Arun Veterinary Group

We have provided you with some comprehensive guides highlighting what you need to know about topics including microchipping and travelling with your companion abroad

  • Microchipping
  • Pet Passports (Dogs and Cats travelling between the UK and EU)
  • Why Should I microchip my pet?

    Even though collars and identification tags are a good idea, they can easily be lost or removed. Microchips are a permanent way of identifying your pet. The majority of vets, animal charities and local authorities have microchip scanners, ensuring that your pet can be identified and returned to you promptly if found

    What is the procedure?

    A microchip is a small, sterile implant about the size of a grain of rice. It can be placed by one of our Veterinary Surgeons or Veterinary Nurses. In dogs and cats, the microchip is inserted under the skin, between the shoulder blades.

    The procedure is quick, easy and is generally well tolerated. Your pet will not require sedation or anaesthetic. Pets can be microchipped from 8 weeks of age. Please contact us if you require the microchip to be inserted at a younger age.

    How does the microchip work?

    Each microchip has its own unique identity number. Each time your pet is scanned the number will be recognised by a scanning device. This number is then entered into a system where your pet’s details can be accessed via a national database. The details are only accessible to veterinary practices and other approved centres, such as kennels and rescue centres.

    If your pet goes missing and is subsequently taken to a veterinary practice, rescue centre or animal welfare organisation, they will be scanned on arrival and you will be contacted via the details registered with the national database. It’s often overlooked but it’s important that if you change your address or contact details you update the Petlog database. There is a small administration charge for this.

    What is the current legal requirement?

    Microchipping does not make dogs exempt from wearing a collar and tag when out in public. This is a legal requirement. The tag should state the name and address of the owner.

    As from April 2016, microchipping will be compulsory for all dog owners in England. They will be responsible for updating their details on the database, as well as notifying the database of a new owner before selling or giving a dog away. Those who do not have their dogs microchipped from April 2016 may face a £500 fine.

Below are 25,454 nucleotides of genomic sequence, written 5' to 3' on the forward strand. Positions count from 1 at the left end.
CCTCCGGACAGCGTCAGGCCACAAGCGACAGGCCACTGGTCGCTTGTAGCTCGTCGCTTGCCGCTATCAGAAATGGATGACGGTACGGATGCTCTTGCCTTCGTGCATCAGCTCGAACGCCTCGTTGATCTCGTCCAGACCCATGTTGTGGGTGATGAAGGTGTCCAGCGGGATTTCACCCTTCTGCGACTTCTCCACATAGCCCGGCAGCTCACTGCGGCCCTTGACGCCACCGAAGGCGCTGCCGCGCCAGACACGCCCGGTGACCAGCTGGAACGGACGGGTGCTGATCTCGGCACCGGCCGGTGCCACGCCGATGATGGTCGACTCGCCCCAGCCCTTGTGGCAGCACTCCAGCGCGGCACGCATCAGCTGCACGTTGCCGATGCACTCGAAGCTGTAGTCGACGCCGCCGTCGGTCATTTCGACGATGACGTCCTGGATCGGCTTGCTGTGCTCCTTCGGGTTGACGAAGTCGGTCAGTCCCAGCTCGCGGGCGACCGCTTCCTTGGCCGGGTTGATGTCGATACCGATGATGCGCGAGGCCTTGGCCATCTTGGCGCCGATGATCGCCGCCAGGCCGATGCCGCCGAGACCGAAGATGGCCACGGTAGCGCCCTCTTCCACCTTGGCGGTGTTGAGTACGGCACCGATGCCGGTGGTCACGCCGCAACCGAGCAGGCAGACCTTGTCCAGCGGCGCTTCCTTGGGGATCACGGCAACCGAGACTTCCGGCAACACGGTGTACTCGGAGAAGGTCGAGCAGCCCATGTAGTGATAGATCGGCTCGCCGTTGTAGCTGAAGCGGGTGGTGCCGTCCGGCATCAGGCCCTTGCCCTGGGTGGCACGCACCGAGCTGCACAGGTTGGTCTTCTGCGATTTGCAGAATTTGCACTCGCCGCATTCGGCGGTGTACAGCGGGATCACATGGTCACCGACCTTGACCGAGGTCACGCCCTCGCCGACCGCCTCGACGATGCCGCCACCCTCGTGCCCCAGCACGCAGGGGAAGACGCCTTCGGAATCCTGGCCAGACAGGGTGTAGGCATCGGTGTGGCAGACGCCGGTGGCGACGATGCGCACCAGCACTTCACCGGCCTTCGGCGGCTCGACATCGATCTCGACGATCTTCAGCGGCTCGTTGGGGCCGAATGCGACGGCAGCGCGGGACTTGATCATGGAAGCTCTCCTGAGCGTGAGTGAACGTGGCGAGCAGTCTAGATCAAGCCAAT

• How do I get a passport for my dog or cat?

    The steps involved are as follows:

    1. Your pet needs to be implanted with a readable microchip before receiving a rabies vaccination.  A microchip can be implanted on the day of vaccination or the location of an existing microchip can be confirmed.  The microchip number will be recorded on your pet’s passport

    2.  Your pet needs to be vaccinated against rabies and must be at least 12 weeks old to receive this vaccination

    Following this vaccination your pet must wait 21 days before they can enter another EU country

    The day of vaccination is classed as day 0.  The vaccine used and date of vaccination are recorded on your pet’s passport

    3.  Dogs must be treated with a licensed product to treat the tapeworm Echinococcus multilocularis.  The treatment usually consists of a tablet, which will be administered by a vet and this will also be recorded in your pet’s passport

    The treatment must be given between 1 and 5 days before returning to the UK

    It is advisable that your pet is treated against other parasites, including ticks, but it is not mandatory and our vets can advise you on this.

    Owners should be aware that it is their responsibility to check the requirements for the export and import of pets on the DAFM website.

    When should I plan to get a pet passport?

    It is essential to plan for your pet passport in advance of travel given the timings detailed above and considering the time it will take one of our vets to complete the paperwork.  You don’t need to renew or change your pet passport as long as it continues to meet the entry requirements.  A new one can be issued once the treatment spaces are full.


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